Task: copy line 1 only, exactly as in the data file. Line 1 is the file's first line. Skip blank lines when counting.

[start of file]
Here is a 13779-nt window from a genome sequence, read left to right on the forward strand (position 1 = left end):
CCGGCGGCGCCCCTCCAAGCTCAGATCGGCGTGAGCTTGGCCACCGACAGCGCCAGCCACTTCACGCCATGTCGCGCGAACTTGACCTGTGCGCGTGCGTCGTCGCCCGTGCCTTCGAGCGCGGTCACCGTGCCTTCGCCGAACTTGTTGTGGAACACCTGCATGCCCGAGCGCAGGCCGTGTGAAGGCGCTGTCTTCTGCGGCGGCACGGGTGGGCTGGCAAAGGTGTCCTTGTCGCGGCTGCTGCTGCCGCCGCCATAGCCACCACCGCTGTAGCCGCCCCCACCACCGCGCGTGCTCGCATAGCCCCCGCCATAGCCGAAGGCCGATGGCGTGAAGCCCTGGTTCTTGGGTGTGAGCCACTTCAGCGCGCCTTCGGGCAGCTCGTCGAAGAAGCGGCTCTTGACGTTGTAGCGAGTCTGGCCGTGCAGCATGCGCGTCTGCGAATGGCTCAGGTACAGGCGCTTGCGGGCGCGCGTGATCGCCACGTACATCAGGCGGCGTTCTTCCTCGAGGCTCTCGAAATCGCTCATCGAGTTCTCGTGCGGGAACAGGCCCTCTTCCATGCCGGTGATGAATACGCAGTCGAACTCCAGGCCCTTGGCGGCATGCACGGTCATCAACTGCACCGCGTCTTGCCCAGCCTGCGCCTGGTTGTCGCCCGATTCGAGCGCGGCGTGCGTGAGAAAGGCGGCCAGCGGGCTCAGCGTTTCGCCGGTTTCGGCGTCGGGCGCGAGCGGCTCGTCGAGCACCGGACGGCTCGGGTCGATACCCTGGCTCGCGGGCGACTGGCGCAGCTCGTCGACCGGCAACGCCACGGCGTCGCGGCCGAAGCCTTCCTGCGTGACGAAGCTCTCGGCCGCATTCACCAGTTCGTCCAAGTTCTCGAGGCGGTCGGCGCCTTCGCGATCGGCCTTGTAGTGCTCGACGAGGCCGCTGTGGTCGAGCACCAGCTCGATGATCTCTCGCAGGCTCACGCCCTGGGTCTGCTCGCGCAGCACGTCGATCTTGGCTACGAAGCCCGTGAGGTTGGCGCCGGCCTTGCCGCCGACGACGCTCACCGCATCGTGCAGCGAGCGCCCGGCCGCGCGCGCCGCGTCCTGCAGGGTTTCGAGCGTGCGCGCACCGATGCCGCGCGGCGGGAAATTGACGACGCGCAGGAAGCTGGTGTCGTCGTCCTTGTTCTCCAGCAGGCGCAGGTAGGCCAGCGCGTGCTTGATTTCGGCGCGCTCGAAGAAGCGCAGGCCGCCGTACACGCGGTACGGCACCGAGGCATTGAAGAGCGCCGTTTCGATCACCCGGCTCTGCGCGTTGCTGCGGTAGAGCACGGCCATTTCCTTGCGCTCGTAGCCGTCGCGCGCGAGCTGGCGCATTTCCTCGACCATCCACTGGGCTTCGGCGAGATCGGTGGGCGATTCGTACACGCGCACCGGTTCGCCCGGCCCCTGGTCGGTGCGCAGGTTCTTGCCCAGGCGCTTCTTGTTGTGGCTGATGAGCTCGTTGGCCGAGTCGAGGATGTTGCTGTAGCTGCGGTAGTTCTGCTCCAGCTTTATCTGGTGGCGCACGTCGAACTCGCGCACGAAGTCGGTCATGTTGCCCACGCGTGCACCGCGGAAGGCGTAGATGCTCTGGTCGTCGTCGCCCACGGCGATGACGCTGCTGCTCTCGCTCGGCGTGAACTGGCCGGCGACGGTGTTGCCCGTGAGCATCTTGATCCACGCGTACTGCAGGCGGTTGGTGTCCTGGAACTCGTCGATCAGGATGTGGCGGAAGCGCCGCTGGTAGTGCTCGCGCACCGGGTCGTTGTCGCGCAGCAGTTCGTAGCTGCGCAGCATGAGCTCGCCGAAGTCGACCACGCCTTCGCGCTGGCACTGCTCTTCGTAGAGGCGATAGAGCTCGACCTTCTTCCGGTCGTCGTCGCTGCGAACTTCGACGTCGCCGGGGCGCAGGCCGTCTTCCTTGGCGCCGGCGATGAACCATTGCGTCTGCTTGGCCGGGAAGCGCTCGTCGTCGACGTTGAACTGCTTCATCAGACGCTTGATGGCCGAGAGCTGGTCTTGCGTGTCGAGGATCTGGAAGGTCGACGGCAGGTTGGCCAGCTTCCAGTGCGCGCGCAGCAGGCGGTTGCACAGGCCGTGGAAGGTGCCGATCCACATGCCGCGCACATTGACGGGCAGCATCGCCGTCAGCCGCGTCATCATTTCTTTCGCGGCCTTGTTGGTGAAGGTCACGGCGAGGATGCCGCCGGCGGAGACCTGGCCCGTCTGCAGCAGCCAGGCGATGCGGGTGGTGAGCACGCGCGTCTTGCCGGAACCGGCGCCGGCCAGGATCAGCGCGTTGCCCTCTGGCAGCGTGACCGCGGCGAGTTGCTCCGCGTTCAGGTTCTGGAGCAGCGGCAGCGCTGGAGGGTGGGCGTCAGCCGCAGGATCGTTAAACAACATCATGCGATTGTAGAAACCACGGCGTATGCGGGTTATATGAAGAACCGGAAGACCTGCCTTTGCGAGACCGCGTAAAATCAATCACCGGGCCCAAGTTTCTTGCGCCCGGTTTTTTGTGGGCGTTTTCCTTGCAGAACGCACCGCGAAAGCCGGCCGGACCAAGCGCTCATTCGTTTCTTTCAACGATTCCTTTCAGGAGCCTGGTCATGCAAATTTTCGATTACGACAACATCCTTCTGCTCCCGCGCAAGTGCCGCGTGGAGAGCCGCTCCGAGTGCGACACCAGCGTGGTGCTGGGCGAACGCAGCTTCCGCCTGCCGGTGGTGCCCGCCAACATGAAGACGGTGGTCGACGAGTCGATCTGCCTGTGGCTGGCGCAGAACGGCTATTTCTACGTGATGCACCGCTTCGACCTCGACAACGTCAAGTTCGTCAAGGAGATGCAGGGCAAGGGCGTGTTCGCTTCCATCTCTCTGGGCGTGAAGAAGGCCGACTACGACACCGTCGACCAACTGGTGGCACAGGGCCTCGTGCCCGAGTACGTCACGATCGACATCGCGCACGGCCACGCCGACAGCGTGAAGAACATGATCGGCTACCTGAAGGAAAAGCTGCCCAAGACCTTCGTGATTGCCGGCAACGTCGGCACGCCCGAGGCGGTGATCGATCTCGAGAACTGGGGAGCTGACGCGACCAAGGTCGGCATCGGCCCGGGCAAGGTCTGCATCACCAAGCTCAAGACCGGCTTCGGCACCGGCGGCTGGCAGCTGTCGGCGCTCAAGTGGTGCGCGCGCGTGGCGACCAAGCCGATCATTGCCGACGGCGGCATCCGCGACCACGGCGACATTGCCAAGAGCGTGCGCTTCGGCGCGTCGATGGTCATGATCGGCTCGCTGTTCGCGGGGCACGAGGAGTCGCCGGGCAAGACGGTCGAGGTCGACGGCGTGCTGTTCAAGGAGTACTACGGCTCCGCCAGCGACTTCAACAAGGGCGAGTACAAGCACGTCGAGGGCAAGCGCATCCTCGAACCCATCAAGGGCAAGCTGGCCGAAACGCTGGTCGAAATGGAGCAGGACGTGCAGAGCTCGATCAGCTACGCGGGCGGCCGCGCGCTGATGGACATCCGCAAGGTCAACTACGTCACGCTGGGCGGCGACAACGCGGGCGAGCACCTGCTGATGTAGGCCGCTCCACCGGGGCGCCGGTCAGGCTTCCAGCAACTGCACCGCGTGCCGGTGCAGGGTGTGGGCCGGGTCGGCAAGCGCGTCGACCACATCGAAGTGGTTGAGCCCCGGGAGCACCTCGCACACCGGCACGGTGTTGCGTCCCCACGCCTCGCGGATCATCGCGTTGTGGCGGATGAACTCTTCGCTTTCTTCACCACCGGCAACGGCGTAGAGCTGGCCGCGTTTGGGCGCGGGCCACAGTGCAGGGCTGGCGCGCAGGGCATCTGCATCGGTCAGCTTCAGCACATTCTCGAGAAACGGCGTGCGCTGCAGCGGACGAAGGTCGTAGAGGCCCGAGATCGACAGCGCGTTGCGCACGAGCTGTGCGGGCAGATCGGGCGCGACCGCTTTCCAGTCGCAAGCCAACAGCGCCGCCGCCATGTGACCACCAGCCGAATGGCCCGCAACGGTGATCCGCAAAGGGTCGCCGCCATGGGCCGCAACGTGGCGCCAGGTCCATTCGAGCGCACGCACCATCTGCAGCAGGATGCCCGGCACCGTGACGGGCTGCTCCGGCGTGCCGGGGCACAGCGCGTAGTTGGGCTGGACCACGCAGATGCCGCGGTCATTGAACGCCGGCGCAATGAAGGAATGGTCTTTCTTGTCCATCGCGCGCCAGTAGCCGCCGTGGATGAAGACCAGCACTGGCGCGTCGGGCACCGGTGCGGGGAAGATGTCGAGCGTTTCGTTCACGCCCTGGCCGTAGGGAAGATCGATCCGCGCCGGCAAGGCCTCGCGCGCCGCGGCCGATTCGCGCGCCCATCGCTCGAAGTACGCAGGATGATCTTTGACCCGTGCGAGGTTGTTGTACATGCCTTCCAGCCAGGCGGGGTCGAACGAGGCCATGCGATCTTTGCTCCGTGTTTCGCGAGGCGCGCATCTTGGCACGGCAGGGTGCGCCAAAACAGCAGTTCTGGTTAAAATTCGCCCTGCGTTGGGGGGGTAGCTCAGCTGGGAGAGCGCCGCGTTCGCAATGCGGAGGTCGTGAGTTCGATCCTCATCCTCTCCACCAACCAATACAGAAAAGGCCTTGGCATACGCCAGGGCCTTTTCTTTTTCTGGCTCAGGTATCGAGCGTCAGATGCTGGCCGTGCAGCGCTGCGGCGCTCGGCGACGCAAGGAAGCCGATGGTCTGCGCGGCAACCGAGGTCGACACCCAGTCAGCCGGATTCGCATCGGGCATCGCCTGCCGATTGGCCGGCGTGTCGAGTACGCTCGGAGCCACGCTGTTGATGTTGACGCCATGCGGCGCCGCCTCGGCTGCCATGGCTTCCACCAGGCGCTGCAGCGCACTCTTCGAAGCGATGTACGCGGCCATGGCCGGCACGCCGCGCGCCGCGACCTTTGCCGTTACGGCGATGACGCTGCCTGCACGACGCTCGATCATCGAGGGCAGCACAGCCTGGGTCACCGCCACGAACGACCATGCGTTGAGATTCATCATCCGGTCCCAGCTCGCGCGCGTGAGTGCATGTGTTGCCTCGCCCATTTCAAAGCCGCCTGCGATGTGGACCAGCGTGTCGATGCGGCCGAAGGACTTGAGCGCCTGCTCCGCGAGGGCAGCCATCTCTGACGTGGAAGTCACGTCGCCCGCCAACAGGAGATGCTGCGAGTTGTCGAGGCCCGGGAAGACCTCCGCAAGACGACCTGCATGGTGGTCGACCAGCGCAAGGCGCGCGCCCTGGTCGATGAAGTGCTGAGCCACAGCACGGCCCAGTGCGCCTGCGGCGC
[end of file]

Here is a 13779-nt window from a genome sequence, read left to right on the forward strand (position 1 = left end):